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Yelp Varanus Helps Android Apps Monitor and Limit Network Traffic

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Recently open-sourced by Yelp, Varanus is an Android library aiming to prevent apps from inadvertently consuming too much data. Besides monitoring network traffic, Varanus can also shut off network access if required.

The original goal of Varanus was to protect against bugs where an excessive amount of network traffic is sent, potentially accidentally DDOS-ing the site (as described in this droidcon talk). However, it's suitable for managing and monitoring network traffic more generally.

According to Yelp engineers Sanae Rosen and Kurt Bonatz, Varanus was built with three goals in mind: being simple and hard to break; working as expected out-of-the-box with no configuration; and not requiring much effort to be integrated into different apps.

Varanus enables monitoring or shutting off network traffic both globally and for specific endpoints. It works by intercepting all network traffic in an OkHttp interceptor. As you can see in the following image, the interceptor communicates with a Network Monitor and a Network Shutoff Manager, which are the two main entities in Varanus. Both of them use a user-provided logging service (Traffic Log Persister and Network Shutoff Persister) to store logs wherever the user wants. Logs are only generated when there is actually network usage in order to reduce performance overhead and battery consumption.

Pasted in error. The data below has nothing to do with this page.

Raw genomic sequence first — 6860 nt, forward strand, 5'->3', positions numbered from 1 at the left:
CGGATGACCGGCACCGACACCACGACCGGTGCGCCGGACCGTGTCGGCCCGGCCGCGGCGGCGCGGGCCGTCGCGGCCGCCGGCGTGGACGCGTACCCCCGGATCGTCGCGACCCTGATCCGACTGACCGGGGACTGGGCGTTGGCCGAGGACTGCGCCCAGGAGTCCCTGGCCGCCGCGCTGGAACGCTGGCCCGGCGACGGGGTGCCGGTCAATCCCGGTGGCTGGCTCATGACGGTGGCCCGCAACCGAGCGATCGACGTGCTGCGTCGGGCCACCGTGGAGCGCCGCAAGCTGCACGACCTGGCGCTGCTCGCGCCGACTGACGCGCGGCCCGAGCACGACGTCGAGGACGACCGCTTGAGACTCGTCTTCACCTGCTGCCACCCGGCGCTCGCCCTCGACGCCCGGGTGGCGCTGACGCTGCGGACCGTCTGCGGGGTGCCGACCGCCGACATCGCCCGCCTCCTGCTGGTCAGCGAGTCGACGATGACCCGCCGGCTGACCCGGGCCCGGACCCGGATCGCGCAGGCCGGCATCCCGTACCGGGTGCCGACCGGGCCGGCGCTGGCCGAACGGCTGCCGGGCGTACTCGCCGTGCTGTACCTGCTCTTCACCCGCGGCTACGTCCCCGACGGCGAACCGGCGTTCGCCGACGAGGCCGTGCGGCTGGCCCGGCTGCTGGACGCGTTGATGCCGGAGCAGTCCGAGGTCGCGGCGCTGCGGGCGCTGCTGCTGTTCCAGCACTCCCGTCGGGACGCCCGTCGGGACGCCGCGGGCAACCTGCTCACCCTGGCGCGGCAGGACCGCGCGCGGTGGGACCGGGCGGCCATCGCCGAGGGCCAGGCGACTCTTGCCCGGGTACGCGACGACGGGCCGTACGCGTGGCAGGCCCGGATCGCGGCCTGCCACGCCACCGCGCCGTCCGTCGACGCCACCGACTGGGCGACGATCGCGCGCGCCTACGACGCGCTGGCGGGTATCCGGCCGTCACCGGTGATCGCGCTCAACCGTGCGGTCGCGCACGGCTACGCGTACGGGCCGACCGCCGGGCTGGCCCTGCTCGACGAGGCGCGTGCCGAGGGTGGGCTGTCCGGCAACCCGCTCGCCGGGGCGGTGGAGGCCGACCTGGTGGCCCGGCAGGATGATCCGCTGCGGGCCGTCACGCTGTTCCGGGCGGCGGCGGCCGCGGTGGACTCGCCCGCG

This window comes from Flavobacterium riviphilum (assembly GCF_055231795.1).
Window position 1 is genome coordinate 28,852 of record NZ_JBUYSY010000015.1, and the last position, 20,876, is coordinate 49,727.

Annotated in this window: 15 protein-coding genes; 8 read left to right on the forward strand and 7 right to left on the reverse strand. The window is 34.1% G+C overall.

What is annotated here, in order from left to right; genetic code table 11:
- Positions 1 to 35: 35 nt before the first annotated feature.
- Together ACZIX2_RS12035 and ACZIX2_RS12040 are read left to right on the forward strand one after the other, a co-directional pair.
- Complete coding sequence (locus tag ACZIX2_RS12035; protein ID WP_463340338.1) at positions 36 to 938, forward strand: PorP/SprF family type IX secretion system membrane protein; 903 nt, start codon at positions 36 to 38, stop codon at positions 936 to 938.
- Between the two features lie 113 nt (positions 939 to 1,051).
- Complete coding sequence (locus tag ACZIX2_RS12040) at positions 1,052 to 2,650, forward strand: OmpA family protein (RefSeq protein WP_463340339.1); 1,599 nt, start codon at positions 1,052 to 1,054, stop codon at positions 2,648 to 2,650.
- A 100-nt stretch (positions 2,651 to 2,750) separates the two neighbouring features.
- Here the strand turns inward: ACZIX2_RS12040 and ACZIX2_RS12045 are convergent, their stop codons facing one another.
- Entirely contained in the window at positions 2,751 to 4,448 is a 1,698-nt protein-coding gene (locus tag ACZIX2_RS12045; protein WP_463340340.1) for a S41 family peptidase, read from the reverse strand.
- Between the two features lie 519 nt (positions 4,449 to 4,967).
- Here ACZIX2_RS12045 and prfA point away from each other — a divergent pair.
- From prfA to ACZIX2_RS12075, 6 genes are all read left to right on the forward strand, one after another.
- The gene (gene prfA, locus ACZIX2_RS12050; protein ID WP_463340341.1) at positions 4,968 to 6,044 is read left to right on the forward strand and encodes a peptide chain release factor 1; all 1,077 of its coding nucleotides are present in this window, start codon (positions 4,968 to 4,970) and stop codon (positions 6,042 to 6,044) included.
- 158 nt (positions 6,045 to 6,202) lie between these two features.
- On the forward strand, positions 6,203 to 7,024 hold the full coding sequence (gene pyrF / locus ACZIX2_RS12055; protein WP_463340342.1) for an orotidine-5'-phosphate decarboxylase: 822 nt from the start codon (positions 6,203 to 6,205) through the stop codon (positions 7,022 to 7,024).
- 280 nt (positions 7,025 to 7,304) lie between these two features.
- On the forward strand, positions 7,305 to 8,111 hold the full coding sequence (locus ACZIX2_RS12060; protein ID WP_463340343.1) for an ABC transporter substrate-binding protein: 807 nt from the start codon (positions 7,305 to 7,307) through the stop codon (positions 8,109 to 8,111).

Whenever the remote service deems the app is consuming too much data, it can send non-standard 555 or 556 error codes to shut off either data transitting to a specific endpoint or all network usage globally. Being able to send these custom error codes is the only requirement that must be fulfilled server-side to use Varanus in an app.

Varanus is written in Kotlin can be installed using gradle:

// Top level build.gradle
allprojects {
    repositories {
        mavenCentral()
    }
}

// Module level build.gradle
dependencies {
    implementation "com.yelp.android:varanus:<version-number>"
}

On a related note, Yelp has also open-sourced its own migration tool Rusty Jetpack.

The tool migrates all files in a git repository to use the new Android X package namespaces. This includes imports, fully qualified references, pro-guard declarations, and warnings about gradle packages that need to be changed.

Rusty Jetpack could be useful for migrating projects where the official migrator provided in Android Studio will not work, as was the case with Yelp projects, say Rosen and Bonatz.

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